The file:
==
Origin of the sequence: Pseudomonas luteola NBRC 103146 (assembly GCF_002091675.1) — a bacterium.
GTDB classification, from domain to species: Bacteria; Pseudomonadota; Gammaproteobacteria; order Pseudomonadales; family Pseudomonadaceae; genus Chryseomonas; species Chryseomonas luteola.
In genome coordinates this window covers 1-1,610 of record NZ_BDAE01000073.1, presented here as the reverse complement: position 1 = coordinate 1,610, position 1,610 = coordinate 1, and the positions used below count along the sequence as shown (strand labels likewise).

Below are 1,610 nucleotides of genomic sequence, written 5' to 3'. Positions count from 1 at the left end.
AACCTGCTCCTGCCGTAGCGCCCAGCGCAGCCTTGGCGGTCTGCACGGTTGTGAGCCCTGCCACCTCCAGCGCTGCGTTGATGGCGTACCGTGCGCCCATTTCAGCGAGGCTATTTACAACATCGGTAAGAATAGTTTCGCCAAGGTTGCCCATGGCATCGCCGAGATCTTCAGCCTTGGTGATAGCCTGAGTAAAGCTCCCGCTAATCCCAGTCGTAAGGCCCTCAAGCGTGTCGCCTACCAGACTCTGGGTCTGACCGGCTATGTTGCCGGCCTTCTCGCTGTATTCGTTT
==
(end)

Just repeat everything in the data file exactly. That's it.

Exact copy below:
Origin of the sequence: Pseudomonas luteola NBRC 103146 (assembly GCF_002091675.1) — a bacterium.
GTDB classification, from domain to species: Bacteria; Pseudomonadota; Gammaproteobacteria; order Pseudomonadales; family Pseudomonadaceae; genus Chryseomonas; species Chryseomonas luteola.
In genome coordinates this window covers 1-1,610 of record NZ_BDAE01000073.1, presented here as the reverse complement: position 1 = coordinate 1,610, position 1,610 = coordinate 1, and the positions used below count along the sequence as shown (strand labels likewise).

Below are 1,610 nucleotides of genomic sequence, written 5' to 3'. Positions count from 1 at the left end.
AACCTGCTCCTGCCGTAGCGCCCAGCGCAGCCTTGGCGGTCTGCACGGTTGTGAGCCCTGCCACCTCCAGCGCTGCGTTGATGGCGTACCGTGCGCCCATTTCAGCGAGGCTATTTACAACATCGGTAAGAATAGTTTCGCCAAGGTTGCCCATGGCATCGCCGAGATCTTCAGCCTTGGTGATAGCCTGAGTAAAGCTCCCGCTAATCCCAGTCGTAAGGCCCTCAAGCGTGTCGCCTACCAGACTCTGGGTCTGACCGGCTATGTTGCCGGCCTTCTCGCTGTATTCGTTT